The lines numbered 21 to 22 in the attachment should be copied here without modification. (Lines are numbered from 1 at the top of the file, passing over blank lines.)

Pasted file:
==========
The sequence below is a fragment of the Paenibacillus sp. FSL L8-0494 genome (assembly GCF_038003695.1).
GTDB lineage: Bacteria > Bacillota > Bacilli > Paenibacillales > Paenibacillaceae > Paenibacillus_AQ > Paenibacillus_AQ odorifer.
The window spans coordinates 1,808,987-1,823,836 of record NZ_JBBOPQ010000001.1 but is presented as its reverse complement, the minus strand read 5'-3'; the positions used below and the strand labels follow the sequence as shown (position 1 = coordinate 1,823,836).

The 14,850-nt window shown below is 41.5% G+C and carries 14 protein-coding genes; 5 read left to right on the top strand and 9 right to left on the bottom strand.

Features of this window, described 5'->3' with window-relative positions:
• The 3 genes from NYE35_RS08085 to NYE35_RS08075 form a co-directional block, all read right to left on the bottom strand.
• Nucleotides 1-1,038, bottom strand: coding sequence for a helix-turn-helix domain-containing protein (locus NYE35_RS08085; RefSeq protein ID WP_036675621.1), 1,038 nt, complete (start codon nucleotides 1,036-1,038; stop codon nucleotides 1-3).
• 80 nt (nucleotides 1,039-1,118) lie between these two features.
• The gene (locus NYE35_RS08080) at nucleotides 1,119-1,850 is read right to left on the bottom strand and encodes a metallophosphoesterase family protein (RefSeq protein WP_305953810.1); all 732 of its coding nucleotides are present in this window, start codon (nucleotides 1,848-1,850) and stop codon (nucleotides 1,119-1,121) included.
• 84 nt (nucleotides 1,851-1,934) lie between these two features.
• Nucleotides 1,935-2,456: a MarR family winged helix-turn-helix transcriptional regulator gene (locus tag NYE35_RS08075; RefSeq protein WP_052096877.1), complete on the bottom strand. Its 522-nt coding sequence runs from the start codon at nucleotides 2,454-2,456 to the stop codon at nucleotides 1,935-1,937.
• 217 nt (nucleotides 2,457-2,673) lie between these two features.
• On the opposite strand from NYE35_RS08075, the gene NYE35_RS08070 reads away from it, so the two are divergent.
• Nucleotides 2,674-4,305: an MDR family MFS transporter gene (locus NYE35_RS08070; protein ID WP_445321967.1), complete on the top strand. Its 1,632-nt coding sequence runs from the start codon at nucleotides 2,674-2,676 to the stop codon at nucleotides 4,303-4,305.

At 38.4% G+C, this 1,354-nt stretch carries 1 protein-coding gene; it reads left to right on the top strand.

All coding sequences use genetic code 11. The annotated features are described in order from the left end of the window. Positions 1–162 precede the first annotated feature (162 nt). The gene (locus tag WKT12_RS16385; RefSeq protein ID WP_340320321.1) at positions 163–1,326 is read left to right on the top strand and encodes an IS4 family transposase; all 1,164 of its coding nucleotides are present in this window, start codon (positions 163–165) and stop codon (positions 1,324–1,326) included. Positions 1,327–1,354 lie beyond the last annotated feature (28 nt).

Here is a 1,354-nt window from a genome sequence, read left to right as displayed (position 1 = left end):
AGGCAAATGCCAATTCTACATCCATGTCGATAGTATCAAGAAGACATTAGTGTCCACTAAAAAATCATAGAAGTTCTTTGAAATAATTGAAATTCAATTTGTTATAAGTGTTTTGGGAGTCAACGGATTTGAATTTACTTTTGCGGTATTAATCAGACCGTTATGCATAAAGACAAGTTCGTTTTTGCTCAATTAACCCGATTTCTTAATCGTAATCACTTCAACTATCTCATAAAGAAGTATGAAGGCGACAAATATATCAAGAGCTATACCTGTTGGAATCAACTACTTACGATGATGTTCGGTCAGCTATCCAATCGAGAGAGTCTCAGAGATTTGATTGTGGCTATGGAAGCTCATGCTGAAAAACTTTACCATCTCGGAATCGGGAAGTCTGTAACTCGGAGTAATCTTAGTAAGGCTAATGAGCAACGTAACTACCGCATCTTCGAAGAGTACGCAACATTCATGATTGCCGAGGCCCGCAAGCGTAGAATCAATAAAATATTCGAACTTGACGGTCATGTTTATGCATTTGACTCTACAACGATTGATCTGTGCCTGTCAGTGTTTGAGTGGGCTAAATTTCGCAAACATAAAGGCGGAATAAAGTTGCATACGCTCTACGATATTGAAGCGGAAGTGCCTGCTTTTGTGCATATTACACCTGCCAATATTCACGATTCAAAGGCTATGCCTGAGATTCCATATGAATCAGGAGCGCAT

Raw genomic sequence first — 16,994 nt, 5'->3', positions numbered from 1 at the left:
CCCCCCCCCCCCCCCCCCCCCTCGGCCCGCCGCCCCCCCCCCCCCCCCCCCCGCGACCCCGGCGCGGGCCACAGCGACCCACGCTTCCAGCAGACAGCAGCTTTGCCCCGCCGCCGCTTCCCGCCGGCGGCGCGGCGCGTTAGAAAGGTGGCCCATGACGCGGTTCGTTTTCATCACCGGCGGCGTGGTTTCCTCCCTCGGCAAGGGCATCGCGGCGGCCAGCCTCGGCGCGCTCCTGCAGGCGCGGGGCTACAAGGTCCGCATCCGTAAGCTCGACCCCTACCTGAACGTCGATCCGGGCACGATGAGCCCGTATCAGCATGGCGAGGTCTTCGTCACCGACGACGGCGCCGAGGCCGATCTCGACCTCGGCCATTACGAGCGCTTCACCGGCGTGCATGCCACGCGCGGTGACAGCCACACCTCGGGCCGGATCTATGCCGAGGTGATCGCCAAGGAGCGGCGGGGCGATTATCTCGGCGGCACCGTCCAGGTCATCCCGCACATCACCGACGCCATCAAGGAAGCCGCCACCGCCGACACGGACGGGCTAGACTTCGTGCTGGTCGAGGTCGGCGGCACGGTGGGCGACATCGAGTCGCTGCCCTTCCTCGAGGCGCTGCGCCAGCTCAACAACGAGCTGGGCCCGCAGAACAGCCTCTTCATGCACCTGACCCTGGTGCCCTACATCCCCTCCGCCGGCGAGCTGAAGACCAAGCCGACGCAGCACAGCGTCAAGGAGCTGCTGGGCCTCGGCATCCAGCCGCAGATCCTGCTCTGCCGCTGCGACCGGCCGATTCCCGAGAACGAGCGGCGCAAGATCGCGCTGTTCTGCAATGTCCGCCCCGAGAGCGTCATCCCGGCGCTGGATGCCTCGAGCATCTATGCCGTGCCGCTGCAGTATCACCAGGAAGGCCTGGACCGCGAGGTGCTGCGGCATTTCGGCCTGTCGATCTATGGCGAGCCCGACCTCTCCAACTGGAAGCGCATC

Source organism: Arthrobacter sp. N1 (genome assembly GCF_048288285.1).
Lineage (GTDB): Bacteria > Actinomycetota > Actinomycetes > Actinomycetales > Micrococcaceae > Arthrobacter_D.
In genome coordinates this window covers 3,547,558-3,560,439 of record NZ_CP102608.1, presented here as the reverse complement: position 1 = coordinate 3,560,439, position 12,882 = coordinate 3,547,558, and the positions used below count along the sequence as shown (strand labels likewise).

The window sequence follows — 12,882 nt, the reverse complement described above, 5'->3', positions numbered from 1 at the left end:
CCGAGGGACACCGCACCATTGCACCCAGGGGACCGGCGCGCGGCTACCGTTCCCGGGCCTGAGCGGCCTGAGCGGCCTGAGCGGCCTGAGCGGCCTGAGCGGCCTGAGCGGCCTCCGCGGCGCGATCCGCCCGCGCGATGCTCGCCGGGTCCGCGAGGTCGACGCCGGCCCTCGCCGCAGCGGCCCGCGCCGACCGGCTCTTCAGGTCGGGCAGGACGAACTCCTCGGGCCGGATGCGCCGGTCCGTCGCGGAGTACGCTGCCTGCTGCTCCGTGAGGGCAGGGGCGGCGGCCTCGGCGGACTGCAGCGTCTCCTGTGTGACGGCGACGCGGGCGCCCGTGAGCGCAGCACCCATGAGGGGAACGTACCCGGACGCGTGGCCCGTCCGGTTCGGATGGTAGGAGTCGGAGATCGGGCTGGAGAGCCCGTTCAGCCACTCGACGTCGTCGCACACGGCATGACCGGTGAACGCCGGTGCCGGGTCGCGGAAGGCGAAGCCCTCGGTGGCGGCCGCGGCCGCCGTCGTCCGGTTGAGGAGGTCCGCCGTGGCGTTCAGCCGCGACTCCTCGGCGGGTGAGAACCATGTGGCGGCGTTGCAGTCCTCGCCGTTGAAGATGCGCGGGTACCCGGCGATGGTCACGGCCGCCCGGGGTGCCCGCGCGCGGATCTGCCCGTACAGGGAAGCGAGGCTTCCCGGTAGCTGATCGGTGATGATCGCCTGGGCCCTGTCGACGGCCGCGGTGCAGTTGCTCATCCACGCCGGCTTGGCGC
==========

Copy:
Source organism: Arthrobacter sp. N1 (genome assembly GCF_048288285.1).
Lineage (GTDB): Bacteria > Actinomycetota > Actinomycetes > Actinomycetales > Micrococcaceae > Arthrobacter_D.